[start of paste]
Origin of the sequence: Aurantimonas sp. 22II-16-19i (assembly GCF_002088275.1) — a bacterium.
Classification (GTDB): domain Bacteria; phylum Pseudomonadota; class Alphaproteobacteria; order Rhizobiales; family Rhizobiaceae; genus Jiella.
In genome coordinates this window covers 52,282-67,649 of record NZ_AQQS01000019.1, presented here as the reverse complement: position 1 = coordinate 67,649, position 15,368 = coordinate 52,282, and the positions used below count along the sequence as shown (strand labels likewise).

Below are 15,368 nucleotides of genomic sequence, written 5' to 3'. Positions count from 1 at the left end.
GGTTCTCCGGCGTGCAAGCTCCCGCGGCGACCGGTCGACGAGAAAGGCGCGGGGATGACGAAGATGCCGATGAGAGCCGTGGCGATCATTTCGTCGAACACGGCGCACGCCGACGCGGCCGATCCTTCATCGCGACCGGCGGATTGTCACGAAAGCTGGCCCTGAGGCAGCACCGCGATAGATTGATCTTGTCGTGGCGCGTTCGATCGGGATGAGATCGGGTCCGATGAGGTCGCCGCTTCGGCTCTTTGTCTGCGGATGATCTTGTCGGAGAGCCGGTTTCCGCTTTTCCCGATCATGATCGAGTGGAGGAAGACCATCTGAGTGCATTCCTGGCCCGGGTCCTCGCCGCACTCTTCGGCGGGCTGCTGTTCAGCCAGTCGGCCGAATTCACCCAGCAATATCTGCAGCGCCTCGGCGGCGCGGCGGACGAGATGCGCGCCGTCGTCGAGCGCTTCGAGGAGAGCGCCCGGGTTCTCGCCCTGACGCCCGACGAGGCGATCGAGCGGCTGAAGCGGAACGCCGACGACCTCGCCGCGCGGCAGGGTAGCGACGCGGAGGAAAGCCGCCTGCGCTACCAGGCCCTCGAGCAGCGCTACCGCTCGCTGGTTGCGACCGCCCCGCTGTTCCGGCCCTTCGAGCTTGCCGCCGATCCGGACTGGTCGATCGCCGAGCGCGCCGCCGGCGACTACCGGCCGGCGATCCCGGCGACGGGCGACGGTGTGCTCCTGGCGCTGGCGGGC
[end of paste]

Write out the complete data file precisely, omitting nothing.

Origin of the sequence: Aurantimonas sp. 22II-16-19i (assembly GCF_002088275.1) — a bacterium.
Classification (GTDB): domain Bacteria; phylum Pseudomonadota; class Alphaproteobacteria; order Rhizobiales; family Rhizobiaceae; genus Jiella.
In genome coordinates this window covers 52,282-67,649 of record NZ_AQQS01000019.1, presented here as the reverse complement: position 1 = coordinate 67,649, position 15,368 = coordinate 52,282, and the positions used below count along the sequence as shown (strand labels likewise).

Below are 15,368 nucleotides of genomic sequence, written 5' to 3'. Positions count from 1 at the left end.
GGTTCTCCGGCGTGCAAGCTCCCGCGGCGACCGGTCGACGAGAAAGGCGCGGGGATGACGAAGATGCCGATGAGAGCCGTGGCGATCATTTCGTCGAACACGGCGCACGCCGACGCGGCCGATCCTTCATCGCGACCGGCGGATTGTCACGAAAGCTGGCCCTGAGGCAGCACCGCGATAGATTGATCTTGTCGTGGCGCGTTCGATCGGGATGAGATCGGGTCCGATGAGGTCGCCGCTTCGGCTCTTTGTCTGCGGATGATCTTGTCGGAGAGCCGGTTTCCGCTTTTCCCGATCATGATCGAGTGGAGGAAGACCATCTGAGTGCATTCCTGGCCCGGGTCCTCGCCGCACTCTTCGGCGGGCTGCTGTTCAGCCAGTCGGCCGAATTCACCCAGCAATATCTGCAGCGCCTCGGCGGCGCGGCGGACGAGATGCGCGCCGTCGTCGAGCGCTTCGAGGAGAGCGCCCGGGTTCTCGCCCTGACGCCCGACGAGGCGATCGAGCGGCTGAAGCGGAACGCCGACGACCTCGCCGCGCGGCAGGGTAGCGACGCGGAGGAAAGCCGCCTGCGCTACCAGGCCCTCGAGCAGCGCTACCGCTCGCTGGTTGCGACCGCCCCGCTGTTCCGGCCCTTCGAGCTTGCCGCCGATCCGGACTGGTCGATCGCCGAGCGCGCCGCCGGCGACTACCGGCCGGCGATCCCGGCGACGGGCGACGGTGTGCTCCTGGCGCTGGCGGGC